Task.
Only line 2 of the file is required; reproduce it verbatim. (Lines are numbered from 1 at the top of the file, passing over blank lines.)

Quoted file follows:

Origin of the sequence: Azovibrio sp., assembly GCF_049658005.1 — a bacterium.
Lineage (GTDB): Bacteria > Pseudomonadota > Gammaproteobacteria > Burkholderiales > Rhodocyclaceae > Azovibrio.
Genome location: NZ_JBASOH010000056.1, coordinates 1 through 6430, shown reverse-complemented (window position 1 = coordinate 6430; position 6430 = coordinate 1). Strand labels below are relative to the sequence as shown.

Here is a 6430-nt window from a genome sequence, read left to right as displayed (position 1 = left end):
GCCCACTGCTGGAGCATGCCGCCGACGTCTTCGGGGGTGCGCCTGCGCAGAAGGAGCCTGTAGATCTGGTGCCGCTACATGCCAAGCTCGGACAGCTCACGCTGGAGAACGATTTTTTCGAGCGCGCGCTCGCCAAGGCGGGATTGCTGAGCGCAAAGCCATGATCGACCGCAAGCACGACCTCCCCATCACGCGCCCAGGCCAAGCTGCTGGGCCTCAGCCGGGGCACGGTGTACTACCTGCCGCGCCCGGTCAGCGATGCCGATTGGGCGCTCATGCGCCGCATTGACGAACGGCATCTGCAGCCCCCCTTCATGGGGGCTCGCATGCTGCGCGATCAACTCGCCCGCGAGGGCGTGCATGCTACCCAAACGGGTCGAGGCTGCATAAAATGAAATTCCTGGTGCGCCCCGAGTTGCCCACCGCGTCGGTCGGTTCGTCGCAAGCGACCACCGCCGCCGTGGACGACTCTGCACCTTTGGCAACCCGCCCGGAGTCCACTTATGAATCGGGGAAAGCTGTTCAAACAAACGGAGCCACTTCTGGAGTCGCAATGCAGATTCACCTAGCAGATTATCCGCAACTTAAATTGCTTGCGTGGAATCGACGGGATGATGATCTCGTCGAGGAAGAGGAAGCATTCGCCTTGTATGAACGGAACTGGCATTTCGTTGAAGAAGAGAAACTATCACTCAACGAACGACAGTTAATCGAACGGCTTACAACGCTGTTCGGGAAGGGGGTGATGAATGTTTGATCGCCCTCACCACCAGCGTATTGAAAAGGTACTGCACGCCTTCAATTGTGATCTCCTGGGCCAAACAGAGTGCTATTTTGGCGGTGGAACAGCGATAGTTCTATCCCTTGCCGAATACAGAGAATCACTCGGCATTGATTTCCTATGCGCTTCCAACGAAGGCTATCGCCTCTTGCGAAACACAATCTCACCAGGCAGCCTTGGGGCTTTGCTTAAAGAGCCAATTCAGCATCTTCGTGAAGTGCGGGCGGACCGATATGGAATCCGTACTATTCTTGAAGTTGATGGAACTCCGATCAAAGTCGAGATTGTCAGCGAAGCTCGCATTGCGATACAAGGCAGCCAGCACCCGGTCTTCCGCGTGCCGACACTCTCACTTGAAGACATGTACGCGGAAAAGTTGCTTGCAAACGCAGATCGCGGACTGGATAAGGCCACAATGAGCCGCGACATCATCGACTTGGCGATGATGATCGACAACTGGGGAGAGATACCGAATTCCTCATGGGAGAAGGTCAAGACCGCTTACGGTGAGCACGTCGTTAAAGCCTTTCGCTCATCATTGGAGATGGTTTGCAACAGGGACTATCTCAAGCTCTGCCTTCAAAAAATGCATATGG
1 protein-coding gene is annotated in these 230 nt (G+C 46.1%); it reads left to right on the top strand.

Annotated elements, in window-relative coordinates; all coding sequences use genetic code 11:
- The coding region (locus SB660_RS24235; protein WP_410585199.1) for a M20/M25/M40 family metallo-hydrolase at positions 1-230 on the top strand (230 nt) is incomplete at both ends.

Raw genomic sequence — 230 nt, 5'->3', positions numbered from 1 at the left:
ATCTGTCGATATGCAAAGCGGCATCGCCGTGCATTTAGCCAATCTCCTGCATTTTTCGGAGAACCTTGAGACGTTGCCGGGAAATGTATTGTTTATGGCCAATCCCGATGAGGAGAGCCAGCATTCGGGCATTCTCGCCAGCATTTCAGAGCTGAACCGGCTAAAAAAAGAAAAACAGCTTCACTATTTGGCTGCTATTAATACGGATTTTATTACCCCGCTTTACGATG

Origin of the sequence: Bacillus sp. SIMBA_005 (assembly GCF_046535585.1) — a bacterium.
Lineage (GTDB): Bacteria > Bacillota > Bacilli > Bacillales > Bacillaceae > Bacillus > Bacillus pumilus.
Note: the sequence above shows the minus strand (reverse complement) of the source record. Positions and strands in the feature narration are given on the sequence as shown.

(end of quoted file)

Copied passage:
Lineage (GTDB): Bacteria > Pseudomonadota > Gammaproteobacteria > Burkholderiales > Rhodocyclaceae > Azovibrio.